The sectors chosen for intervention were based on growth potential and government priorities, but in some cases, these were more “traditional” given the context. It could be argued that men were already entrenched as the main actors in these sectors or that women’s roles in the sectors were already strongly defined from cultural and social standpoints.

Additional factors that impact on women’s economic participation in Afghanistan based on 2011–2012 data included

  • Persistently high levels of illiteracy among women. While there have been significant advances in women’s enrolment in primary and secondary education, the literacy rate for women over 15 years of age was just 17% (compared to 45.4% for men).
  • A high incidence of violence against women within families and communities. Aside from the physical and psychological consequences, this hindered women’s productivity and mobility and could undermine their access to productive opportunities and resources.

ABIF may be considered one of the first programs in Afghanistan that used the “making markets work for the poor” (M4P) approach to poverty reduction.

Most private sector development projects in the country were concentrated on the broader development of medium, small, and micro enterprises (MSMEs) and value chains. This seemed particularly true for projects designed to enhance women’s participation in handicrafts, small-scale horticulture/livestock or agri-processing sectors. Such projects typically implement change via a direct intervention approach, while M4P projects adopt a facilitation role that typically supports market change through cooperation with permanent markets players (public, private, formal, and informal).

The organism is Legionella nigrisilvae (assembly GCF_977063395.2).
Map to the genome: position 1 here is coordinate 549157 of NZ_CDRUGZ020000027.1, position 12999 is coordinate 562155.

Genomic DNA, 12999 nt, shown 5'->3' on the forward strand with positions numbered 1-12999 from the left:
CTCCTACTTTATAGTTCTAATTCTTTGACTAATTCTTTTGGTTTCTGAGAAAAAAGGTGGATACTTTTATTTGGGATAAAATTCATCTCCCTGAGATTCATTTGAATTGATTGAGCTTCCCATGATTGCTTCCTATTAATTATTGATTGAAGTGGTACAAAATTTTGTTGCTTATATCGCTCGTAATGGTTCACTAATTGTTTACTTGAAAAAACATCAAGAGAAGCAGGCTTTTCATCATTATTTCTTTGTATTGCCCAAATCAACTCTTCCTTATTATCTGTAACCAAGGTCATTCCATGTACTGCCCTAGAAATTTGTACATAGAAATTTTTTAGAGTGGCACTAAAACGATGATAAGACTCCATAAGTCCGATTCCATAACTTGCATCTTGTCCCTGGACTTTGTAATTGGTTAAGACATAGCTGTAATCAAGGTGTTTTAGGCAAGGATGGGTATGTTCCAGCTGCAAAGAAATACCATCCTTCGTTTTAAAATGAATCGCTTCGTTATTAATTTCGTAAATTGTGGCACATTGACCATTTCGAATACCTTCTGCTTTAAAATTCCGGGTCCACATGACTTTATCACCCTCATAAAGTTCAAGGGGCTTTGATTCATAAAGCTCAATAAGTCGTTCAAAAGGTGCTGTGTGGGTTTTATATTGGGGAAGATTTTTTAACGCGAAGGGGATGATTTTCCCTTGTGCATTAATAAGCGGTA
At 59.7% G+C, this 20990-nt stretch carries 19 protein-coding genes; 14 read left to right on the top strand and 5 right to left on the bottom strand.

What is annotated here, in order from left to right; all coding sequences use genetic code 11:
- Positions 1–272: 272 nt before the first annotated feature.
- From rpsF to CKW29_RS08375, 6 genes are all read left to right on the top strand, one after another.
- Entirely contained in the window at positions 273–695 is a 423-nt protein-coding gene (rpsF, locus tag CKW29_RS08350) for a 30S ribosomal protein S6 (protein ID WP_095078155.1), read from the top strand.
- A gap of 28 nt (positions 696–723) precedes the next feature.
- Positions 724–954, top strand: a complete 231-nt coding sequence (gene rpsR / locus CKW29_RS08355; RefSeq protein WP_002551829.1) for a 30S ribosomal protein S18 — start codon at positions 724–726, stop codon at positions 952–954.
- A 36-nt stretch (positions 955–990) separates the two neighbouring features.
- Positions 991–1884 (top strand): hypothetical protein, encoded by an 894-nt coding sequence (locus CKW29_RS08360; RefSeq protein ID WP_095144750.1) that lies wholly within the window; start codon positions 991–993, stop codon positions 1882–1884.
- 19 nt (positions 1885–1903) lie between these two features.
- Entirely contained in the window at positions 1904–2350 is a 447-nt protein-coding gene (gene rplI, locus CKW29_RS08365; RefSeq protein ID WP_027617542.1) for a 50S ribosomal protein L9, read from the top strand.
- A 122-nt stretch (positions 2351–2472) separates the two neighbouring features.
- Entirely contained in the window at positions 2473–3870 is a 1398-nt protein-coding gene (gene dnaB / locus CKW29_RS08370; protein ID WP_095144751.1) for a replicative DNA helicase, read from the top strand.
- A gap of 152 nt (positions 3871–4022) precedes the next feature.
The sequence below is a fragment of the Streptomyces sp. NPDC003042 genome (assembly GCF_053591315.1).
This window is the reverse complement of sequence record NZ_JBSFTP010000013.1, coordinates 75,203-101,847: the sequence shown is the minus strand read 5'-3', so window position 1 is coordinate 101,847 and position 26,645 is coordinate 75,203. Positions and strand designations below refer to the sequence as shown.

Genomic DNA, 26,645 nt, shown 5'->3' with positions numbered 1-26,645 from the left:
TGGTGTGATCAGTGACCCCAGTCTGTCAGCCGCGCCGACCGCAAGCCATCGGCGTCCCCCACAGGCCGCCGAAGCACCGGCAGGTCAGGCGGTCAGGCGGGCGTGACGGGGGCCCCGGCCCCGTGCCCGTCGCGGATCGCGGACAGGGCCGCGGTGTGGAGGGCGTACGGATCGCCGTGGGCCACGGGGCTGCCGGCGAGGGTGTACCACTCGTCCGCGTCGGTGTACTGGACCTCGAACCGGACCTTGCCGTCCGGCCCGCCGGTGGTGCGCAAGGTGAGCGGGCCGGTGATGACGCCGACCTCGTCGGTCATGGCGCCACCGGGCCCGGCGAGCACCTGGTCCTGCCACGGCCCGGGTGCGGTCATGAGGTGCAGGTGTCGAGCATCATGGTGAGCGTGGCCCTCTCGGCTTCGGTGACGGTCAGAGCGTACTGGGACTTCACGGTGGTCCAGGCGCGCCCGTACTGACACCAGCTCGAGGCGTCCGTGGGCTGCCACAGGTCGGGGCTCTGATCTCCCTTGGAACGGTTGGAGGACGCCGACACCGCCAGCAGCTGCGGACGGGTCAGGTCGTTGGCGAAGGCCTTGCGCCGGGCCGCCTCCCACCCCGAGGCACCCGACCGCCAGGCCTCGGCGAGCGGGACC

Three overarching principles guided the implementation of the challenge fund: (1) commercial sustainability of grantees’ business investments, (2) the likelihood of their positive impact (at scale) on target beneficiaries, and (3) the transparency of the award process.

ABIF used a risk-adjusted cost–share mechanism to determine grant awards. It reviewed the investment risk undertaken by investors and combined it with a review of the potential impact that the beneficiaries would likely experience through the investment. The projects that could achieve the most impact on the largest number of beneficiaries for the lowest cost (to DFID and DFAT) were the most competitive in the award system.

Many M4P projects, including enterprise challenge funds, were still "trying and testing" the best ways to integrate a gender perspective and facilitate women’s economic empowerment. The mechanisms employed by ABIF enabled the Afghan private sector to impact women—in both traditional and culturally acceptable ways but also in ways that enhanced women’s professional growth and economic empowerment—under the auspices of market-led commercial investments that were incentivized by donor grants.


ABIF reviewed and scored each application internally based on a set of criteria, but the amount of grant that applicants ultimately requested for mattered tremendously in the overall decision of which submissions received grants and those which did not. In some cases, business models ranked high by the ABIF team were not awarded a grant because the business model could not be as efficient (again, in monetary terms) as others with lower rankings.